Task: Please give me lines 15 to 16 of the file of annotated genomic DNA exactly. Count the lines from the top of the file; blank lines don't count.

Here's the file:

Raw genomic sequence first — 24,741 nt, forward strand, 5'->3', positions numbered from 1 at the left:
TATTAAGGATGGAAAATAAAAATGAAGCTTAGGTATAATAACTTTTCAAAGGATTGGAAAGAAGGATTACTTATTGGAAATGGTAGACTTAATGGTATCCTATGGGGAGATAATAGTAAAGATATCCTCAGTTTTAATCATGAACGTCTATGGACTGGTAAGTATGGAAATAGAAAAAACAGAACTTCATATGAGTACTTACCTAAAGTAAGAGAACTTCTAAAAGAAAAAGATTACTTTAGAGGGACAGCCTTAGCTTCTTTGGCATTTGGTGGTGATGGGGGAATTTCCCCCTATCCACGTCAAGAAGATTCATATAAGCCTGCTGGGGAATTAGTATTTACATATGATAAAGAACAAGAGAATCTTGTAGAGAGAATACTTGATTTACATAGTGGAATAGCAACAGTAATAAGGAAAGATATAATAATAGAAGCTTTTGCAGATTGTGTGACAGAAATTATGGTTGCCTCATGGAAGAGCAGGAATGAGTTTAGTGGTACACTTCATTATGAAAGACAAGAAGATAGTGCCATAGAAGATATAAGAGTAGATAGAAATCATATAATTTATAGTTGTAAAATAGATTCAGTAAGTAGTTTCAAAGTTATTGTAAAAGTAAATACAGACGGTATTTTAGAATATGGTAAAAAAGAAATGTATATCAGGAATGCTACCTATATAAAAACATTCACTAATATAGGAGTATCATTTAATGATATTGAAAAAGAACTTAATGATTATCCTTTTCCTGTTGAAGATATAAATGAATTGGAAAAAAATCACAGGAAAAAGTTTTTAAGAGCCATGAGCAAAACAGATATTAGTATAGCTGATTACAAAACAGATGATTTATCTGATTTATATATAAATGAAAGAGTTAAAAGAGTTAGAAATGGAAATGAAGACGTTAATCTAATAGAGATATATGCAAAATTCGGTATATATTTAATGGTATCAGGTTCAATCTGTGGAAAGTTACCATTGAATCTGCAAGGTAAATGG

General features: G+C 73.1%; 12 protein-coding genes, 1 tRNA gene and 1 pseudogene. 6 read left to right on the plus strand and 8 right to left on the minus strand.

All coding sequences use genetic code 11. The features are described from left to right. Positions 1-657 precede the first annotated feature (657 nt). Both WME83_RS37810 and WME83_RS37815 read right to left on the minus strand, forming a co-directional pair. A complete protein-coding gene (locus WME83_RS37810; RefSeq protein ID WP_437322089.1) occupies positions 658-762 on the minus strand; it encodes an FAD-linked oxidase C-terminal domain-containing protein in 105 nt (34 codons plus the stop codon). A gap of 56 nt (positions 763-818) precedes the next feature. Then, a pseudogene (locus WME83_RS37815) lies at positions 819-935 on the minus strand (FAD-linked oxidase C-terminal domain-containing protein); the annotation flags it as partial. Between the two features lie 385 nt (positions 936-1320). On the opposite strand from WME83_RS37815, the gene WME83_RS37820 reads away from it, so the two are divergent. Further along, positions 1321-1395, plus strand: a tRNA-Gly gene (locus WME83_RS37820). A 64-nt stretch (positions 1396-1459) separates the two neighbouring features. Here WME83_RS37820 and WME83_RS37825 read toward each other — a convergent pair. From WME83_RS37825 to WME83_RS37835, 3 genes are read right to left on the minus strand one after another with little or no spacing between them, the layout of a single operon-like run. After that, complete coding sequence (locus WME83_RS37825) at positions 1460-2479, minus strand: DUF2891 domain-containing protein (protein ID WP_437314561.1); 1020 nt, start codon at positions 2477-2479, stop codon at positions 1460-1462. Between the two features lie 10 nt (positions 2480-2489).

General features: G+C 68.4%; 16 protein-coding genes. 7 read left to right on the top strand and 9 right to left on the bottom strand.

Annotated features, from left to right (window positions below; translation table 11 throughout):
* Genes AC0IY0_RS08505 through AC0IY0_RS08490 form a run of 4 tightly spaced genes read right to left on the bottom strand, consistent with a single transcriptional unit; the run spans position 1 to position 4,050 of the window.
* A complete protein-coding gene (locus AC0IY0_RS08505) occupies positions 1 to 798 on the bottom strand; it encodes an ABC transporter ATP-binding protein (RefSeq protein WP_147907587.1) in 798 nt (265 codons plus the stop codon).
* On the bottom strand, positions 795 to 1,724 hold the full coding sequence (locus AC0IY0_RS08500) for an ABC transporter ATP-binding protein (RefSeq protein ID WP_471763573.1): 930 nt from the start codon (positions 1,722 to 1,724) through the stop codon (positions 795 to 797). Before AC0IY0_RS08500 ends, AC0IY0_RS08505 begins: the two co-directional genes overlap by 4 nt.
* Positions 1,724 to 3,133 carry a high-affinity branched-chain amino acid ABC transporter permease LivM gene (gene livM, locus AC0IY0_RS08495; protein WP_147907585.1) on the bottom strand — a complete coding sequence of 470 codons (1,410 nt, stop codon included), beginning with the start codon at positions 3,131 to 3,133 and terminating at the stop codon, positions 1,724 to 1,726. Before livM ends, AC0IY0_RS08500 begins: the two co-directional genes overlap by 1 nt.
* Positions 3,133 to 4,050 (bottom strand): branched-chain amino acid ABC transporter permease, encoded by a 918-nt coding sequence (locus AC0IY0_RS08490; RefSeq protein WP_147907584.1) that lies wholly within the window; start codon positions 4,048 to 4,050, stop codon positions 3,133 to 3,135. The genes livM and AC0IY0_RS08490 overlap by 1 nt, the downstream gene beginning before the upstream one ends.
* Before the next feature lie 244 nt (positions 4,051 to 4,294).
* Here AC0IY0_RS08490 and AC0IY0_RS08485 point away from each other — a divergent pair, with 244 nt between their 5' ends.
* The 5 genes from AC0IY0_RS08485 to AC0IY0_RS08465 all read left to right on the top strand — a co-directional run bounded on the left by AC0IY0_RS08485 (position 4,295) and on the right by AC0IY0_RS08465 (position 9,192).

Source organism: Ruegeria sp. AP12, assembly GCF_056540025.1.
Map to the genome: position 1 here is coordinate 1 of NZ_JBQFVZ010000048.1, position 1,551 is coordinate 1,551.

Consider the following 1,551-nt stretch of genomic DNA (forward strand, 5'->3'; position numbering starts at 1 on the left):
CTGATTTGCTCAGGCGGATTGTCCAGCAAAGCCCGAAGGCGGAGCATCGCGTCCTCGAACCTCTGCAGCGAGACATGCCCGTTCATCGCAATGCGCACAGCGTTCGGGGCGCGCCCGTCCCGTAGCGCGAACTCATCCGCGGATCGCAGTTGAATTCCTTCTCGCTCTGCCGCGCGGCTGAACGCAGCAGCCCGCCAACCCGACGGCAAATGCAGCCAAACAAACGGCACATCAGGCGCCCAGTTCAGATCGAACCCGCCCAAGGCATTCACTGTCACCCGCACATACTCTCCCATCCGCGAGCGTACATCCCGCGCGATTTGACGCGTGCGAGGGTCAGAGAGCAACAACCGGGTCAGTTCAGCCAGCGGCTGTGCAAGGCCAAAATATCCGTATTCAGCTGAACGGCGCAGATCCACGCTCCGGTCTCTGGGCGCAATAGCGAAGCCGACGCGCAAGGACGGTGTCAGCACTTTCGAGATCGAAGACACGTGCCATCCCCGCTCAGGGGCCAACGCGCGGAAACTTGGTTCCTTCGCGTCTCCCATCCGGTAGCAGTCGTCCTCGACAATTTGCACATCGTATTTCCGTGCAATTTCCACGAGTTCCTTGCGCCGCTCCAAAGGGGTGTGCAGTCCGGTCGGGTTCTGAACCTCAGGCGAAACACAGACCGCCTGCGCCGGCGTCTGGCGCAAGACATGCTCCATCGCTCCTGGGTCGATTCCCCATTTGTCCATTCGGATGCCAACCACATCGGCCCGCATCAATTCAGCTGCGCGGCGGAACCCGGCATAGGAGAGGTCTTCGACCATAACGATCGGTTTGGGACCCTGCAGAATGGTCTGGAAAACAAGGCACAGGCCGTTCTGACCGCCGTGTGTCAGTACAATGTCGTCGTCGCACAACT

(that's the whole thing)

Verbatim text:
Source organism: Ruegeria sp. AP12, assembly GCF_056540025.1.
Map to the genome: position 1 here is coordinate 1 of NZ_JBQFVZ010000048.1, position 1,551 is coordinate 1,551.